Eddie Wilson, is a former concert promoter and co-founder and owner of the Armadillo World Headquarters (1973–1980), a music venue that led a music movement in Austin to national prominence from 1973 to 1980 as the birthplace of Texas progressive county, aka “redneck rock” – a fusion of country music and rock – later, more blues than rock. It was a popular venue for Willie Nelson. He is the owner of two Threadgill’s restaurants in Austin. The original, which he purchased in the mid–1970s from John Kenneth Threadgill (1909–1987), was where Janis Joplin got her start.
Wilson graduated from McCallum High School, Austin, Texas, in the spring of 1963. In the fall of 1963, he enrolled at the University of North Texas in Denton. At North Texas, he joined school’s the Folk Music Club, whose student members included Spencer Perskin, Steven Fromholz, Ray Wylie Hubbard, and Michael Martin Murphey. The Folk Music Club was founded and sponsored by Stan Alexander, an English professor who had been influenced by the music scene at Threadgill’s in Austin while working on his doctorate at The University of Texas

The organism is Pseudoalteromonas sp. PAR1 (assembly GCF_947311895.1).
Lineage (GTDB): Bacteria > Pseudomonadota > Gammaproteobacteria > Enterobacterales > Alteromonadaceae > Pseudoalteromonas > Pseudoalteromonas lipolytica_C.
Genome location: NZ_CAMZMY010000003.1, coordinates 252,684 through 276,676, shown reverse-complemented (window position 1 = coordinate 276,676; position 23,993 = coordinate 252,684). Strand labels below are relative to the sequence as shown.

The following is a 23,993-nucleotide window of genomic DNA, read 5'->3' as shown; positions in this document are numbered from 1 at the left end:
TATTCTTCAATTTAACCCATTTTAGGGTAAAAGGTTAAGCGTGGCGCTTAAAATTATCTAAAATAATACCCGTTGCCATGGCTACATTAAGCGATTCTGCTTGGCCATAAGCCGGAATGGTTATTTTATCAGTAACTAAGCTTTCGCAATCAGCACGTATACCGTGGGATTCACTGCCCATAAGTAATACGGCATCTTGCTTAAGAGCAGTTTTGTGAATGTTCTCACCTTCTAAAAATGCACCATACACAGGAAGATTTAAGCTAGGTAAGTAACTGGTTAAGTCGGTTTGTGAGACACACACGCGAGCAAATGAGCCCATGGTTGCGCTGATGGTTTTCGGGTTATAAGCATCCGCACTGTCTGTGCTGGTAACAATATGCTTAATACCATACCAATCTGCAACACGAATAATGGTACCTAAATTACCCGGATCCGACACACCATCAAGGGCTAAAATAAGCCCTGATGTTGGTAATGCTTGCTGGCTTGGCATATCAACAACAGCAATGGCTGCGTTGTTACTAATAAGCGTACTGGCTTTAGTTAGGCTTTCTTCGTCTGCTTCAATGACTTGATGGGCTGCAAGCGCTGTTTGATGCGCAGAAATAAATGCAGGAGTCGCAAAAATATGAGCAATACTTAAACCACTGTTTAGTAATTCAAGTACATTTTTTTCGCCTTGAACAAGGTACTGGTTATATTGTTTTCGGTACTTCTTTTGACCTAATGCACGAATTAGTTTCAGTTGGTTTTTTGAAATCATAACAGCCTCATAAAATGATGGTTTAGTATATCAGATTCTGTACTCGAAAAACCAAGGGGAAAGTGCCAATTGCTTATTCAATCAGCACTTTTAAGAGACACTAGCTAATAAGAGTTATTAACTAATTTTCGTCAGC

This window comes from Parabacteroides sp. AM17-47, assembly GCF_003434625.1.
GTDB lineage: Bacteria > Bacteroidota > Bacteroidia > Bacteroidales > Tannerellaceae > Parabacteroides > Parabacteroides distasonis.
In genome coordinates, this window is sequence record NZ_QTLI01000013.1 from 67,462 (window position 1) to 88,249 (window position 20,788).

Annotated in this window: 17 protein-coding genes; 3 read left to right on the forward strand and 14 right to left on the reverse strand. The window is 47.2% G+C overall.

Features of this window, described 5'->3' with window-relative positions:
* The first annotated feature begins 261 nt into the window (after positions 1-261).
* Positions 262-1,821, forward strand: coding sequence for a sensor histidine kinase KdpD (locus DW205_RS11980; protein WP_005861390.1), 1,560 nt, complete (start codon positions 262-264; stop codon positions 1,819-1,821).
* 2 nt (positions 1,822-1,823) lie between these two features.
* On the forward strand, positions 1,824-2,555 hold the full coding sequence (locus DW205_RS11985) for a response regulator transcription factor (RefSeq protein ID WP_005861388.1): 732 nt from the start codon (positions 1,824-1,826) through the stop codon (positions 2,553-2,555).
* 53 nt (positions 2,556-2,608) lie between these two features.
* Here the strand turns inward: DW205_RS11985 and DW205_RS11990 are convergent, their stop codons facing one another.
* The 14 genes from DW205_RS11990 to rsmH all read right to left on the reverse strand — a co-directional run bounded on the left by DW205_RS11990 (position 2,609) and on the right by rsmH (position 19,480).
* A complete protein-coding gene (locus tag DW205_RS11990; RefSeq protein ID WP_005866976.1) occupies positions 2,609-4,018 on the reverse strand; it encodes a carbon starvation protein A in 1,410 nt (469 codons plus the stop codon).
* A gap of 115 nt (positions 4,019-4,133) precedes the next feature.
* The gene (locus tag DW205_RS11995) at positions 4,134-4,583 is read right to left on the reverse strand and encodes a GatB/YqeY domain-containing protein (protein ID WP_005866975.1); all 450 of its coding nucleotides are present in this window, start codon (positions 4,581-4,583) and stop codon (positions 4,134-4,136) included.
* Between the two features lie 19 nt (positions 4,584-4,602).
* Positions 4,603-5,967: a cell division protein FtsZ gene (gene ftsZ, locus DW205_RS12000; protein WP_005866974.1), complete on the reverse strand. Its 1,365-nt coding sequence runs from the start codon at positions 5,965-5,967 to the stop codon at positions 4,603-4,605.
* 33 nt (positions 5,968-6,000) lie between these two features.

Jim Franklin was born in Galveston, Texas in 1943. He studied at the San Francisco Art Institute, which he left early to move to New York. Eventually he returned to Texas, where he met a group of musicians and artists who opened the Vulcan Gas Company, a psychedelic music hall in Austin, and were associated with the band Mother Earth, for which Gilbert Shelton drew posters, a task he later gave to Jim Franklin. In 1968, Jim drew his first armadillo, and it soon became not only his trademark but also the symbol of Texas Hipsters.
Franklin continues to paint and draw and do other art projects, like building curved and domed buildings and some performance art, in which he performs songs and paints on stage.
Legally, I have been an adult now for more than forty-three years, although I don’t think many will accuse me of being a grownup. Back in the ‘70s I thought I was quite mature as the General Manager at the Armadillo World Headquarters – a title I was in no way qualified to own. All the same, I was responsible for the scheduling and production of several hundred live musical performances between 1970 and 1976 – including some legendary Bruce Springsteen, Van Morrison, and Freddie King shows, among others.